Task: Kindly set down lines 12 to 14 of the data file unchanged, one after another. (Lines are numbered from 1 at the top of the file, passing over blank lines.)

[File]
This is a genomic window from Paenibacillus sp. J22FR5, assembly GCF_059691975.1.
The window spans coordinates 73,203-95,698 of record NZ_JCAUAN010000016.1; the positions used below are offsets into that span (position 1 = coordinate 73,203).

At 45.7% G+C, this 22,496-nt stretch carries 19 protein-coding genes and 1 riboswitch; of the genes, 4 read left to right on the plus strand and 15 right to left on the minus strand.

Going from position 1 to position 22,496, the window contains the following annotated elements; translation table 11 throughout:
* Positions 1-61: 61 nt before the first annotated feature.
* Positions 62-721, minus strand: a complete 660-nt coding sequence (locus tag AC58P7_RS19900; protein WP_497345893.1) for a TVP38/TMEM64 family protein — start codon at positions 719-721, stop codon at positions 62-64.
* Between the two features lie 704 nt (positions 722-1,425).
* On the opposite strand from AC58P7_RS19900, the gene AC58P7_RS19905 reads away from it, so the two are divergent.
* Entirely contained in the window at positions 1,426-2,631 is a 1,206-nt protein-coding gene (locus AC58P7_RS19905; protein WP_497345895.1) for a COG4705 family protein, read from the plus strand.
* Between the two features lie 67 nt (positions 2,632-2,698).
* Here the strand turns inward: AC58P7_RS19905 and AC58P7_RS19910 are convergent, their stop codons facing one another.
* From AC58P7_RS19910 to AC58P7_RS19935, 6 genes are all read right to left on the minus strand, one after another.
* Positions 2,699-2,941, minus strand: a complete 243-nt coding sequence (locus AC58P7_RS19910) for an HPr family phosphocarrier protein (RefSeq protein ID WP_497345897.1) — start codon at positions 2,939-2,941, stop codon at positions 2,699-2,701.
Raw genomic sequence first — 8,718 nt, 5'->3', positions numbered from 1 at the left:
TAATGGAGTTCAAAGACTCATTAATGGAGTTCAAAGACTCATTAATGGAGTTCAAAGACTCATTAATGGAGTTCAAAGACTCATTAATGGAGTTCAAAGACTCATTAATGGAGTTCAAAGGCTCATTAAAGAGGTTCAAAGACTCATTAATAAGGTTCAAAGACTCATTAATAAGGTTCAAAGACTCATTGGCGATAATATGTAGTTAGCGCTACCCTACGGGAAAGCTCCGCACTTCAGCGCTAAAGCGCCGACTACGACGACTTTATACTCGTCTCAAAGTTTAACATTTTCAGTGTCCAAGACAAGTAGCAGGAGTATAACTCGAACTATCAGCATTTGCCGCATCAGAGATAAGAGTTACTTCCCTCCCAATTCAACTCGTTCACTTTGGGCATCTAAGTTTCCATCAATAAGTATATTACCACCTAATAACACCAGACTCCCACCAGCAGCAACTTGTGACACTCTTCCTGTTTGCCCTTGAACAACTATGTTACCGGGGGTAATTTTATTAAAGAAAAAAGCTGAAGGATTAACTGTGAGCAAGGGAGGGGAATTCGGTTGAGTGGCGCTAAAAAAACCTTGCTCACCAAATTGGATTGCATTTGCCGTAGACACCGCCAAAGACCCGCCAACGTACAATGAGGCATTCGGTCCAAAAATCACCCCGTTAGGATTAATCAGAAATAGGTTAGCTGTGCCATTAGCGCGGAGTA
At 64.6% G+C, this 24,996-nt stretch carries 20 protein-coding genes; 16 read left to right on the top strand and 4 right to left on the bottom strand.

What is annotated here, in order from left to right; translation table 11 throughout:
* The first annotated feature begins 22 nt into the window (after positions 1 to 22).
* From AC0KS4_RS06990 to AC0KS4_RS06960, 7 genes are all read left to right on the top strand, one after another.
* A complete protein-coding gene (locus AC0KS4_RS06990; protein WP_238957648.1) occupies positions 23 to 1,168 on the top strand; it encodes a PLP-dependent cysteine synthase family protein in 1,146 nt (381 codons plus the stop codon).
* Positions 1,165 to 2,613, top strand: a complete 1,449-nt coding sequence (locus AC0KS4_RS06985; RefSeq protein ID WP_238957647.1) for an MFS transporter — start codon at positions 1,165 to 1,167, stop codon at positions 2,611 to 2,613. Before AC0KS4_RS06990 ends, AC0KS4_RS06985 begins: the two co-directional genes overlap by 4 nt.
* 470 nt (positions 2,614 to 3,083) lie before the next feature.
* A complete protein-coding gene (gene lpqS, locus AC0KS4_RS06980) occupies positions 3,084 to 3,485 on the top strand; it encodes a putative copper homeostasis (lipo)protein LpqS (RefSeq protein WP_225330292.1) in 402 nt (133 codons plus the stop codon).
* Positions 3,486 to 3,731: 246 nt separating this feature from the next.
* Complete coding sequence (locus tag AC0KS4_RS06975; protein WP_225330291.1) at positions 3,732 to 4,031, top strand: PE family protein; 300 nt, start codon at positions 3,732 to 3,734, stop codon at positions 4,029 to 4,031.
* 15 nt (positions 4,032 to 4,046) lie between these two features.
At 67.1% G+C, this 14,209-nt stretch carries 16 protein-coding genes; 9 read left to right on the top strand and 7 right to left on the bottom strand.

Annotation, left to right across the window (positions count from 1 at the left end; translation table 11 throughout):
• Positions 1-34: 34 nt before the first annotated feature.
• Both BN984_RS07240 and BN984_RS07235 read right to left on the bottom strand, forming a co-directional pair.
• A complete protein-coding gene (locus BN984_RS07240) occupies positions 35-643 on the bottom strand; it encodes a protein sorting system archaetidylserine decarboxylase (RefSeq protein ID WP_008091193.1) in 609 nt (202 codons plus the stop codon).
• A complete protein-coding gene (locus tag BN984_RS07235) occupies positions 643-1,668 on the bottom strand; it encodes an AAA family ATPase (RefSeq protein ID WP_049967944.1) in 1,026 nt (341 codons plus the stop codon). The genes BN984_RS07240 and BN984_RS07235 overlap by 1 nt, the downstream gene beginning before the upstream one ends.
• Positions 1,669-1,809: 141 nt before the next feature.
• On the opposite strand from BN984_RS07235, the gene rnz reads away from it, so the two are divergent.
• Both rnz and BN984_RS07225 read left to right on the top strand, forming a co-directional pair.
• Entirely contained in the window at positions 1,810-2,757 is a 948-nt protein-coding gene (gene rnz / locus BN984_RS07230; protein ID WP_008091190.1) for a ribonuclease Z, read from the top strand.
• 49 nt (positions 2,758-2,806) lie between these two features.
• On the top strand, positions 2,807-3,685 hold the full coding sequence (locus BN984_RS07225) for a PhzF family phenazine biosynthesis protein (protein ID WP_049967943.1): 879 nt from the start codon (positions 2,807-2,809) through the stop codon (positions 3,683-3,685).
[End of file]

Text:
* From AC58P7_RS19910 to AC58P7_RS19935, 6 genes are all read right to left on the minus strand, one after another.
* Positions 2,699-2,941, minus strand: a complete 243-nt coding sequence (locus AC58P7_RS19910) for an HPr family phosphocarrier protein (RefSeq protein ID WP_497345897.1) — start codon at positions 2,939-2,941, stop codon at positions 2,699-2,701.
Raw genomic sequence first — 8,718 nt, 5'->3', positions numbered from 1 at the left: